Wall Plates vs. "Hole in the Wall"

Discussion in 'Home Theater Projects' started by Davey_T, Feb 17, 2004.

  1. Davey_T

    Davey_T Stunt Coordinator

    Joined:
    Feb 13, 2004
    Messages:
    58
    Likes Received:
    0
    I'm debating between using wall plates attached to standard plastic boxes nailed to studs, and the "hole in the wall" method for my surrounds and rear surrounds. (I.e., just have the spaker wire coming directly out of the wall.)

    The tricky part for me is envisioning what the box method will look like, since I can't mount the boxes in exactly the correct location. I'm concerned that the wire going from the plate to the speaker will look strange.

    Does anyone have any photos they can share of either option? And/or, do you have an opinion on the subject? I'm in the wiring mode right now, and this one question has been bugging me!

    Thanks!

    Dave
     
  2. Wayne A. Pflughaupt

    Joined:
    Aug 5, 1999
    Messages:
    6,098
    Likes Received:
    32
    Location:
    Katy, TX
    Real Name:
    Wayne
    What you could do is use so-called old work boxes. They secure to the sheetrock, not to a stud, so you can put them in anywhere you want.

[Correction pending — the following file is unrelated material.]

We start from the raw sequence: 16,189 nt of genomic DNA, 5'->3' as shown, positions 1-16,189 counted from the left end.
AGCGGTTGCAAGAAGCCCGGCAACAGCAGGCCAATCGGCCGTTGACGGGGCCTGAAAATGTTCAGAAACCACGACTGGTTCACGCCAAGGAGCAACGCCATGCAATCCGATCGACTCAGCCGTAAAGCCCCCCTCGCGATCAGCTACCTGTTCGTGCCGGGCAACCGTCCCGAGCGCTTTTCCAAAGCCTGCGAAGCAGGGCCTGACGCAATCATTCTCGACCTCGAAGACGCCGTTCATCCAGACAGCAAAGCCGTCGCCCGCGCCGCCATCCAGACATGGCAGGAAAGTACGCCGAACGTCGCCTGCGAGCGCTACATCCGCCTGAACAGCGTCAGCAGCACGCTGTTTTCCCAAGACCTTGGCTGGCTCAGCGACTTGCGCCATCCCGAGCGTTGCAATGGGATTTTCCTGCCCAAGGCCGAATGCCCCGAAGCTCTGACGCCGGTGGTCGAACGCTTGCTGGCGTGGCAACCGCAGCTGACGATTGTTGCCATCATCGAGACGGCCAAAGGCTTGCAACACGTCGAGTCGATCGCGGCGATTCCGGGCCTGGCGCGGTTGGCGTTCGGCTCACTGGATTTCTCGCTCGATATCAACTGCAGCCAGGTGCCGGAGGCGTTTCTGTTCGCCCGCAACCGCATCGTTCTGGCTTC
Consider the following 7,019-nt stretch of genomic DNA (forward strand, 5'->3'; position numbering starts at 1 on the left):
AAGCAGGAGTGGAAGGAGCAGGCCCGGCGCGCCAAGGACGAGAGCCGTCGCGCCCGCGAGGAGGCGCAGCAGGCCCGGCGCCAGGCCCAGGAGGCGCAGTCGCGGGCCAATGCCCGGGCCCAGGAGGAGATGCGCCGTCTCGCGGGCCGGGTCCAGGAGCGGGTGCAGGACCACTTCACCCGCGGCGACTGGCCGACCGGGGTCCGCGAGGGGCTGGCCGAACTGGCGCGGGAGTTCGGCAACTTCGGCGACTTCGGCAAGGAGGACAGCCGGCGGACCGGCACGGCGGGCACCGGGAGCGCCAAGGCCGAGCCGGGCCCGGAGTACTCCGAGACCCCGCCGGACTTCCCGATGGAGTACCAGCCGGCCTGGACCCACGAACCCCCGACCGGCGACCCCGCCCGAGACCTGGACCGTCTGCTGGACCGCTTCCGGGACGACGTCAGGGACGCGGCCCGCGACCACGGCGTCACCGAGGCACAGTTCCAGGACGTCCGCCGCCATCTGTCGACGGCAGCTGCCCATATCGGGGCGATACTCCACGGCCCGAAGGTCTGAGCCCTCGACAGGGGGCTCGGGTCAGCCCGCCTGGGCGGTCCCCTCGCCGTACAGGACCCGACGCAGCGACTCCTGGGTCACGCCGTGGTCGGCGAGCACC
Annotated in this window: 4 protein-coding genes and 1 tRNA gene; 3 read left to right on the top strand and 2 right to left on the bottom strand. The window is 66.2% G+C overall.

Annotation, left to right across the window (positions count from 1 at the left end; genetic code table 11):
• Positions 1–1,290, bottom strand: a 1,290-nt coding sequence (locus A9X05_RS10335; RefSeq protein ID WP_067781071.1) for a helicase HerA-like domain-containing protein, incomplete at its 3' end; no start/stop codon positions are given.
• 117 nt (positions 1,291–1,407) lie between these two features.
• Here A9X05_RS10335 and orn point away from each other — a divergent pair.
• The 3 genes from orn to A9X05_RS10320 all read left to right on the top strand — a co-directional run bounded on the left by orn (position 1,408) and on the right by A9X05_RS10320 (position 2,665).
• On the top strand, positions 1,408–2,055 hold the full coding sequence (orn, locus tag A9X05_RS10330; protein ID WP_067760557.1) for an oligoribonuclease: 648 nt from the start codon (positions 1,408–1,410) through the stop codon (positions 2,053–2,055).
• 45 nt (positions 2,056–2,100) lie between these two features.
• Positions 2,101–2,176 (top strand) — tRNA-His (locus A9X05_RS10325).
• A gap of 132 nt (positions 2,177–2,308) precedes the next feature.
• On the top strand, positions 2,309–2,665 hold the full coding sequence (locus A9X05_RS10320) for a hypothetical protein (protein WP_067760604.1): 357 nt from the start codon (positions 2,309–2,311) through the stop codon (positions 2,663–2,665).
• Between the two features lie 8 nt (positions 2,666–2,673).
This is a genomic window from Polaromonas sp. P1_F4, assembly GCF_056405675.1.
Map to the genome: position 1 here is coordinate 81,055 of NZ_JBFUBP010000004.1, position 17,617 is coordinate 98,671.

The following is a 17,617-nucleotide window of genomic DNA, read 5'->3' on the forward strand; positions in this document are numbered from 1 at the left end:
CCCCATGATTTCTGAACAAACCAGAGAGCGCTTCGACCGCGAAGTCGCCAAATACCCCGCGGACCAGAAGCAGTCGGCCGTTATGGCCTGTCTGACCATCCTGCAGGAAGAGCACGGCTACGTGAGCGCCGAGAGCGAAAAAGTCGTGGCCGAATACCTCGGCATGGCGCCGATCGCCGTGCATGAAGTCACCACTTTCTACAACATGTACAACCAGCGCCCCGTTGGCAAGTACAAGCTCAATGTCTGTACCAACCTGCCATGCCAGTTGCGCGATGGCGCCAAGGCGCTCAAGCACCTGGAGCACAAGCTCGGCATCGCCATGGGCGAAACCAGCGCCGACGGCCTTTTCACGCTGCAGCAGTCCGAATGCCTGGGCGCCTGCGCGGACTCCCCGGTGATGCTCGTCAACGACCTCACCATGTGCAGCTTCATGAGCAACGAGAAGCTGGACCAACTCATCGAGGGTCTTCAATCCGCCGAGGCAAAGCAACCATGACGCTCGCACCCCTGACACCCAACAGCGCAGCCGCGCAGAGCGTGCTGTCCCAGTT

3. Bob McElfresh

    Bob McElfresh Producer

    Joined:
    May 22, 1999
    Messages:
    5,182
    Likes Received:
    0
    Every lamp and electrical appliance has a power cord going to a wall-plate. Your speaker wires will look fine.

    Try this: run to plastic electrical outlet box's. (Your hardware store will show you how to install them into pre-existing sheatrock like Wayne suggested.)

    Now- buy blank outlet covers. Drill your own holes and thread the speaker wires through. This will look very "Custom" and you can always install plates with binding posts later.

    The only way I would recommend just having wires come out of a hole in the sheatrock is if you want the wires to come out right behind a 6 foot high speaker on the back wall. Here a outlet cover would look funny.